October, 2006

ACTEC 2006 Summer Meeting Musings


1. Estate Tax Reform Legislative Developments

2. Drafting Technique: Refer Often to Settlor’s Intent

3. Deduction For Domestic Production Activities

4. Planning With Large IRAs to Fund Bequests Under the Will

5. Grantor Trust Triggers-Power to Add Beneficiaries

6. Buy Sell Agreements Fixing Estate Tax Value; Estate of Amlie, T.C. Memo 2006-76

7. Huber T.C. Memo 2006-96; Gift Tax Case

8. Rosen; Judge Laro’s Latest Exposition On FLPs, T.C. Memo 206-115

9. Sale to Grantor Trusts

10. Section 6166 Trade or Business Requirement For Real Estate; Rev. Rul. 2006-34

11. 9100 Relief For Late GST Exemption Allocations; New IRS Policy If A Partnership or Huge Appreciation Is Involved

12. Patenting Estate Planning Techniques



This is a summary of observations from the ACTEC 2006 Summer Meeting held in Los Angeles on July 6-9, 2006.



A. Thomas Bill.

The uncertainty about what the House of Representatives would do in the event that the Senate could reach a compromise was dramatically changed by the very surprising compromise proposal introduced by Representative Bill Thomas, Chairman of the House Ways and Means Committee, on June 19, 2006, and that was passed by the House on June 22 by a vote of 269-156. The bill retains the estate tax with a $5 million exemption (indexed for inflation) and lower rates. A Joint Committee on Taxation Report estimates that the ten-year cost of the bill will exceed $283 billion. The following is an overview of the general provisions of H.R. 5638, the “Permanent Estate Tax Relief Act of 2006:”

(1) Permanent estate tax relief. The estate tax would not revert to 2001 law beginning in 2011.

(2) Increased and unified estate, gift, and generation-skipping transfer tax exemption. The exemption would be $5 million for all three taxes, indexed for inflation by rounding up to the nearest $100,000 increment. (The indexing provision was added at the last minute before the House vote.) There would no longer (after 2009) be the scenario of an estate and GST exemption that is much larger than the current $1 million gift exemption.

(3) Lower rates. The rates would be the long term capital gains rate (15% in 2010 and 20% thereafter under current law) on the first $25 million of cumulative transfers and two times the long term capital gains rate on cumulative transfers above $25 million. (There is a good example in the Technical Explanation of the bill describing how the mechanical calculations will work where there have been prior gifts.)

(4) Portability between spouses of unused exemption amount. The act “would simplify estate planning” by allowing any unused exemption amount at the death of the first spouse to be used by the surviving spouse (in addition to his or her own exemption). The aggregate amount of unused exemption amounts that can be used by a surviving spouse from all predeceased spouses cannot exceed $5 million. (Many clients will want to continue using bypass trusts planning so that future income and appreciation in the bypass trust will also be excluded from the taxable estate at the second spouse’s death and so that they can take advantage of the asset protection features of a typical spendthrift trust. However, couples with combined assets well under $10 million may decide to forego bypass trust planning under this proposal.) The carryover amount can be used by the surviving spouse for transfers made during lifetime or at death. The unused exemption is available to a surviving spouse only if an election is made on a timely filed estate tax return (including extensions) of the predeceased spouse (regardless of whether the predeceased spouse otherwise is required to file an estate tax return). The IRS can examine the return of a predeceased spouse for purpose of determining the amount of unused exemption available for the surviving spouse, notwithstanding the statute of limitations for assessing estate or gift tax with respect to the predeceased spouse.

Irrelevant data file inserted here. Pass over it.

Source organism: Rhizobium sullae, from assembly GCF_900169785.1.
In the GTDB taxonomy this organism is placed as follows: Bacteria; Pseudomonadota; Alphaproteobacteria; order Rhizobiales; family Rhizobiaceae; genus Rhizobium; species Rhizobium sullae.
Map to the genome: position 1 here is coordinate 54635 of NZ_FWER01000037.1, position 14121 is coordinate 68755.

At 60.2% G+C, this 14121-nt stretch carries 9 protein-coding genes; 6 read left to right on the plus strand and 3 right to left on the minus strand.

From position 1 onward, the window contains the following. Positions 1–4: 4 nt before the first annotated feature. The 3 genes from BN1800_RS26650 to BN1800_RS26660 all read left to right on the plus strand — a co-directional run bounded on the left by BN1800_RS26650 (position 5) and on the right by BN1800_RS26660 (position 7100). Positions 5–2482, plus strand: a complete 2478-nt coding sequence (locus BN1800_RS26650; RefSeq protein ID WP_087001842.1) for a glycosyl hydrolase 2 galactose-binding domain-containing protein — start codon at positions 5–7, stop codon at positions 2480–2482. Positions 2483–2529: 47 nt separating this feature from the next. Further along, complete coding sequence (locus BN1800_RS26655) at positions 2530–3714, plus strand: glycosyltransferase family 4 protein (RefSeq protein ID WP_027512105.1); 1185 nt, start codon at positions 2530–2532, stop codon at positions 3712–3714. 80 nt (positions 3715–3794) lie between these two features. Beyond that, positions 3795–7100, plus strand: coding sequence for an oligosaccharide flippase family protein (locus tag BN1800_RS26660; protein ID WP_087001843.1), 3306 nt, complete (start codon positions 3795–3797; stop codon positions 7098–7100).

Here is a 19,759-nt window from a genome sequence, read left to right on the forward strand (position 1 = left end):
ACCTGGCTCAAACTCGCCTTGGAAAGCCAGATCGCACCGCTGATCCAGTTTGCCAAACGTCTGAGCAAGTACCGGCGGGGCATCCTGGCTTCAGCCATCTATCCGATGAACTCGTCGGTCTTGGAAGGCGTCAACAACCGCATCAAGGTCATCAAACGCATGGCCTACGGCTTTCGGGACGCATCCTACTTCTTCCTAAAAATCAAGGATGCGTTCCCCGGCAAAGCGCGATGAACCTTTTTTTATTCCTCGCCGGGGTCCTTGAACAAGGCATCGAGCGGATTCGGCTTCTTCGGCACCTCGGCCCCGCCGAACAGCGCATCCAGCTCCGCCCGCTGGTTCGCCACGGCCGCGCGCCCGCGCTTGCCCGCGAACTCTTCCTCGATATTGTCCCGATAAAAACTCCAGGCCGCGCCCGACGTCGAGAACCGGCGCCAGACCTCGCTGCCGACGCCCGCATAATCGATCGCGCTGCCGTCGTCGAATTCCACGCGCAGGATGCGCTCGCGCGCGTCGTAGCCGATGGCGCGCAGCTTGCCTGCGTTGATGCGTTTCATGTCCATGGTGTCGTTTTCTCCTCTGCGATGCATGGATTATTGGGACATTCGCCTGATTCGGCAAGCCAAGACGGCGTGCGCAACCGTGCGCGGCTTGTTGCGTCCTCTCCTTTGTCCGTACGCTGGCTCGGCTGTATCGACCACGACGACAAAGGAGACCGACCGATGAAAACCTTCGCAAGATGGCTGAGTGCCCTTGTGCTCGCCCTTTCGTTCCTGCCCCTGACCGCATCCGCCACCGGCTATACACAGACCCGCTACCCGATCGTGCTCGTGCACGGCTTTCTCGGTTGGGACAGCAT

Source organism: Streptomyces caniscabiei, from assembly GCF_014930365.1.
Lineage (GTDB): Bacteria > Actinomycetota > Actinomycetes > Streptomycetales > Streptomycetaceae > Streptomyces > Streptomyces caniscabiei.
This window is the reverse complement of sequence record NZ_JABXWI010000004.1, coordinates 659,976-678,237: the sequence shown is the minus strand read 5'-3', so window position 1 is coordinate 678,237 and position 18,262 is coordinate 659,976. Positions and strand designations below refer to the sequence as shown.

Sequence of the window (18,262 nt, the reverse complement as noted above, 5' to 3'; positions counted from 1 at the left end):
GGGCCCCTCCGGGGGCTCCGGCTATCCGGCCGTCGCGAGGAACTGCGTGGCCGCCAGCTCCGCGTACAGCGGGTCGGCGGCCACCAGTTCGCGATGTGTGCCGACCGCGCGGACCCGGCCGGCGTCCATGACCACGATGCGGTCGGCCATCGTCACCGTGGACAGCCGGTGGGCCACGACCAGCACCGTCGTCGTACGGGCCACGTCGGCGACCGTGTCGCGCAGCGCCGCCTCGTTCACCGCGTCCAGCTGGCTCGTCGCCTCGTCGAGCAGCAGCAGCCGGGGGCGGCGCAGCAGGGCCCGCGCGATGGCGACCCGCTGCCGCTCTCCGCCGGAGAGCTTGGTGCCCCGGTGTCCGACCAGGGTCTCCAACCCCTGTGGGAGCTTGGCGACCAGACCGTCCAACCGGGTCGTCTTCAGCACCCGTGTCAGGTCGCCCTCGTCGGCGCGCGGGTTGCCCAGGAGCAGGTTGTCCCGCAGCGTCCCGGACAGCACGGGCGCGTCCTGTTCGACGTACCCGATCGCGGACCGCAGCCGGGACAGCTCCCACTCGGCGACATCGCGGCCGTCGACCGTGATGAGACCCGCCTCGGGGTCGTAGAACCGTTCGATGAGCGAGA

(5) No federal estate tax deduction for state estate taxes. No federal credit or deduction will be allowed for state estate taxes. (For residents of states that have state estate taxes, this will generate a significant additional cost.)

(6) Stepped up basis. Stepped up basis will continue to apply.

(7) Effective date. The effective date of the above provisions is for transfers after 12-31-2009. (Therefore, substantial differences would continue between the gift exemption [fixed at $1 million] and the estate and GST exemptions from now to 2010.)

(8) New timber deduction. There is a new 60% deduction for qualified timber capital gains (effective for qualifying gains recognized from the date of enactment through 2008). (This income tax provision was reportedly added as a “sweetener” to garner some key votes for the bill, an Oregon Senator and the two Washington Senators.)

A press release from the House described the passage as follows: